WHEREFORE, the decision dated November 26, 1969 in this case, being in accordance with law and the evidence, is affirmed in all respects, with corresponding proportionate costs against the accused.


Teehankee, Barredo, Makasiar, Aquino, Concepcion, Jr., Santos, Fernandez, Guerrero, De Castro, and Melencio-Herrera, JJ., concur.
Fernando, (C.J.), Antonio, and Abad Santos, JJ., no part.

[1] p. 2, Original Record, Crim. Case No. 5199 of the Court of First Instance of Ilocos Norte.

[2] pp. 7-8, Rollo.

[3] p. 184, Id.

[4] Exhibit "G", p. 184, Id.

[5] Court of First Instance of Ilocos Norte and Laoag City, Branch III, Laoag City.

[6] pp. 29-31, Original Record.

[7] pp. 11-12, Rollo.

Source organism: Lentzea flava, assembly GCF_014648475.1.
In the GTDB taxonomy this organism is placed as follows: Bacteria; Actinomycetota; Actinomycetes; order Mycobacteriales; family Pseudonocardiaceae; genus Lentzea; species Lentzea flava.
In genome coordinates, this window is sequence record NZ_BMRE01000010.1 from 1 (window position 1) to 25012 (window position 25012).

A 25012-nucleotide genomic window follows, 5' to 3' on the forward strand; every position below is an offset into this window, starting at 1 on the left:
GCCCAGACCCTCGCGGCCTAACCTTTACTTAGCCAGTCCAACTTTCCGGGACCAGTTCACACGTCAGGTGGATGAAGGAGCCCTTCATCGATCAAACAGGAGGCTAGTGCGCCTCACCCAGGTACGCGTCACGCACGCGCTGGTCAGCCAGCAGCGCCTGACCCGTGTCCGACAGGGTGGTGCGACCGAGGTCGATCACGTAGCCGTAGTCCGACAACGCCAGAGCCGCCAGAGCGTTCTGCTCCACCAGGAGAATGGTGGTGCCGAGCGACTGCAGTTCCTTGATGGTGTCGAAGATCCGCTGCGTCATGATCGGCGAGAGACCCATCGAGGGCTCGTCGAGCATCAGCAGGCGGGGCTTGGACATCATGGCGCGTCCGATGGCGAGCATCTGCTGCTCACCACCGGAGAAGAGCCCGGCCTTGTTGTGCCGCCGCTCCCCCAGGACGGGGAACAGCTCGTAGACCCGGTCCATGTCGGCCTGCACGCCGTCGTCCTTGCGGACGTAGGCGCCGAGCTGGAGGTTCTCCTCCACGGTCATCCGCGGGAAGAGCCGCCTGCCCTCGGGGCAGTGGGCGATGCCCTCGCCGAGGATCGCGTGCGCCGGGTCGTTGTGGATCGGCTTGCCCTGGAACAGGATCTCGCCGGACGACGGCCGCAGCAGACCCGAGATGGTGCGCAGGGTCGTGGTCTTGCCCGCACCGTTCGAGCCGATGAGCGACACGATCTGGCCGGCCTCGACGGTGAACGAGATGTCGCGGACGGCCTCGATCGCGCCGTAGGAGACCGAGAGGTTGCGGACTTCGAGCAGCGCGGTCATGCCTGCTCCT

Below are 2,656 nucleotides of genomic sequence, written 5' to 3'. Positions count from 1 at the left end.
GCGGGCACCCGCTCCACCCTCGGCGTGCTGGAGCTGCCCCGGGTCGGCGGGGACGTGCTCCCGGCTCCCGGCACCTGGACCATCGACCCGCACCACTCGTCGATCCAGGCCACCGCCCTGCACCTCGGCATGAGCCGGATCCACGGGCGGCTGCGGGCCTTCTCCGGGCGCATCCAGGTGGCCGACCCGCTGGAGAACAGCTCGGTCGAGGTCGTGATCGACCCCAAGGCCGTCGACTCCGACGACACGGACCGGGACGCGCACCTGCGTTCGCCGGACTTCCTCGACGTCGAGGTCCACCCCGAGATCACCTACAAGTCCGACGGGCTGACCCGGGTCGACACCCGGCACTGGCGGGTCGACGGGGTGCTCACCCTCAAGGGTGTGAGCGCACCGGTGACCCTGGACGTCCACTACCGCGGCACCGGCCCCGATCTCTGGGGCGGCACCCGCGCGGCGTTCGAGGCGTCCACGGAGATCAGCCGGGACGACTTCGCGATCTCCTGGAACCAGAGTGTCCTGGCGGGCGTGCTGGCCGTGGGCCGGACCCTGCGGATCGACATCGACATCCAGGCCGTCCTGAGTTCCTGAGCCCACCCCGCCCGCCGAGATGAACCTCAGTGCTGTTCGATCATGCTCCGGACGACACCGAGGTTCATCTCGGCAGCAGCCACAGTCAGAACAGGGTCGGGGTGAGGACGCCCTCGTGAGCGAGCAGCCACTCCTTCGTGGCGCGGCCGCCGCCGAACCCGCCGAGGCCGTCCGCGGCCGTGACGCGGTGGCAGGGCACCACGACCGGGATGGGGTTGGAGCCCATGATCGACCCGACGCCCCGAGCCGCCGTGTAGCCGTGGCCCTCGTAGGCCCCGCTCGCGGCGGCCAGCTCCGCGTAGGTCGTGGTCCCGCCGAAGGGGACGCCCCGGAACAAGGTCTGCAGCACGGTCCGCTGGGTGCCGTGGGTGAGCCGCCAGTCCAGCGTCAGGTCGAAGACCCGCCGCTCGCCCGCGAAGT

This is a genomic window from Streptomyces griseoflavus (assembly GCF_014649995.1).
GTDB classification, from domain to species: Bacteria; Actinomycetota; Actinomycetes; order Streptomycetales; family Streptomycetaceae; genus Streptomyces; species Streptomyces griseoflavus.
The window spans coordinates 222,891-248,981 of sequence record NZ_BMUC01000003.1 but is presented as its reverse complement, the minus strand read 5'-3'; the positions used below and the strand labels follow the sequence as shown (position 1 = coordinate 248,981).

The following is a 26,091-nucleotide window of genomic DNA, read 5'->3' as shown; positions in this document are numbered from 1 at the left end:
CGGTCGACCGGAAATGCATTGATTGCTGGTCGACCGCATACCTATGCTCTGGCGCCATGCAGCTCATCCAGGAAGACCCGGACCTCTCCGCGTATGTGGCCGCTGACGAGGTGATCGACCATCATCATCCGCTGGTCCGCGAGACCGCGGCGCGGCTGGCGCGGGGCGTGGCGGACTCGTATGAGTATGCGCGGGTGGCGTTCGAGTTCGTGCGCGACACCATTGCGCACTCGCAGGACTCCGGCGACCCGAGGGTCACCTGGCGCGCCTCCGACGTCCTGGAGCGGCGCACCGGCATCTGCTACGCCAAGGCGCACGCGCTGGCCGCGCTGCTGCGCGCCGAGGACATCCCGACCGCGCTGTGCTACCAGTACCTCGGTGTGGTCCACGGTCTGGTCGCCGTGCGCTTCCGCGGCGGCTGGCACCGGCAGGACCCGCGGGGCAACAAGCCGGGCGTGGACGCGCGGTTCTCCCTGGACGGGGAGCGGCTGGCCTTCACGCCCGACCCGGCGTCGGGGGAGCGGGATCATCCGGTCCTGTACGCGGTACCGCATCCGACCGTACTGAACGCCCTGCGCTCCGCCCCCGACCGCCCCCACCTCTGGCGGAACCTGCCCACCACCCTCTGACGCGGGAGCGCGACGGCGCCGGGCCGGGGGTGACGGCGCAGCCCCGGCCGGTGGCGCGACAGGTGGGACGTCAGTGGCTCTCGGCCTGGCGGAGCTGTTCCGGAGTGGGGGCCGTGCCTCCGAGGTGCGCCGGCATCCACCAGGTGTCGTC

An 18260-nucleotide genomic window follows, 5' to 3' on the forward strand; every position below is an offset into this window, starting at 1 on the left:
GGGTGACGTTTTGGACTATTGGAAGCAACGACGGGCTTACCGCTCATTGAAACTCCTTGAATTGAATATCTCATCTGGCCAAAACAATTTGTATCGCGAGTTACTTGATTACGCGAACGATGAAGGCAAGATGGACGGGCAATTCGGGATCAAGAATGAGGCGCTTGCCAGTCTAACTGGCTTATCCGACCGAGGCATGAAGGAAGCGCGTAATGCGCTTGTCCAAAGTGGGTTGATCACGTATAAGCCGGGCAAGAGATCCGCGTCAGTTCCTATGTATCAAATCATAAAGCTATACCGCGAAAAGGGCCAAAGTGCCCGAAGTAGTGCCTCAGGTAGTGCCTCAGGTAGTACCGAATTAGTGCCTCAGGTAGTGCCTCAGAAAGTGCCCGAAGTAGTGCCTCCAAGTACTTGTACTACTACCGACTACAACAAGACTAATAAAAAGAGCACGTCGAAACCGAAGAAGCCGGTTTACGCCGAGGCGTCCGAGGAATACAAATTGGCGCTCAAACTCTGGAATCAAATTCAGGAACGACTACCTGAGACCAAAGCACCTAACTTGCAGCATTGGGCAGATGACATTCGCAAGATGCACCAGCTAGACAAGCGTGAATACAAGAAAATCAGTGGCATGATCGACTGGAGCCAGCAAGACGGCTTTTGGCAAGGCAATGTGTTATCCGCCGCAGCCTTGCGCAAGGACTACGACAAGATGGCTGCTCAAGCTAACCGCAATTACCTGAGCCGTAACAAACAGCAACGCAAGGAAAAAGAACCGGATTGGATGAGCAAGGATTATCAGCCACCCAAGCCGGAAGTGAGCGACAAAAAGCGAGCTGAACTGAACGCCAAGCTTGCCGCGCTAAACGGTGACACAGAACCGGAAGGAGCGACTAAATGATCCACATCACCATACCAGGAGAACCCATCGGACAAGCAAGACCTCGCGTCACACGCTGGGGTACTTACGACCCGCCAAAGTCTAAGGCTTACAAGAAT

[8] p. 185, Id.

[9] pp. 57-58, Id.

[10] Exhibit "F", p. 98, Original Record.

[11] p. 270, t.s.n., Vol. I.

[12] pp. 274-276, t.s.n., Vol. I.

[13] Exhibit "J-46".

[14] Exhibit "J-47"; pp. 276-279, t.s.n., Vol. I.

[15] p. 280, t.s.n., Vol. I.

[16] pp. 281-282, t.s.n., Vol. I.

[17] pp. 283-284, t.s.n., Vol. I.

[18] pp. 285-288, t.s.n., Vol. I.

[19] pp. 288-289, t.s.n., Vol. I.

[20] pp. 290-292, t.s.n., Vol. I.

[21] pp. 292-293, t.s.n., Vol. I.

[22] p. 294, t.s.n., Vol. I.

[23] p. 295, t.s.n., Vol. I.

[24] p. 296, t.s.n., Vol. I.

[25] pp. 296-297, t.s.n., Vol. I.

[26] pp. 298-300, t.s.n., Vol. I.

[27] pp. 301-302, t.s.n., Vol. I.

[28] pp. 302-303, t.s.n., Vol. I.

[29] pp. 303-304, t.s.n., Vol. I.

[30] pp. 304-306, t.s.n., Vol. I.

[31] p. 307, t.s.n., Vol. I.

[32] pp. 308-312, 315, 316-317, t.s.n., Vol. I.

[33] pp. 465-475, t.s.n., Vol. II.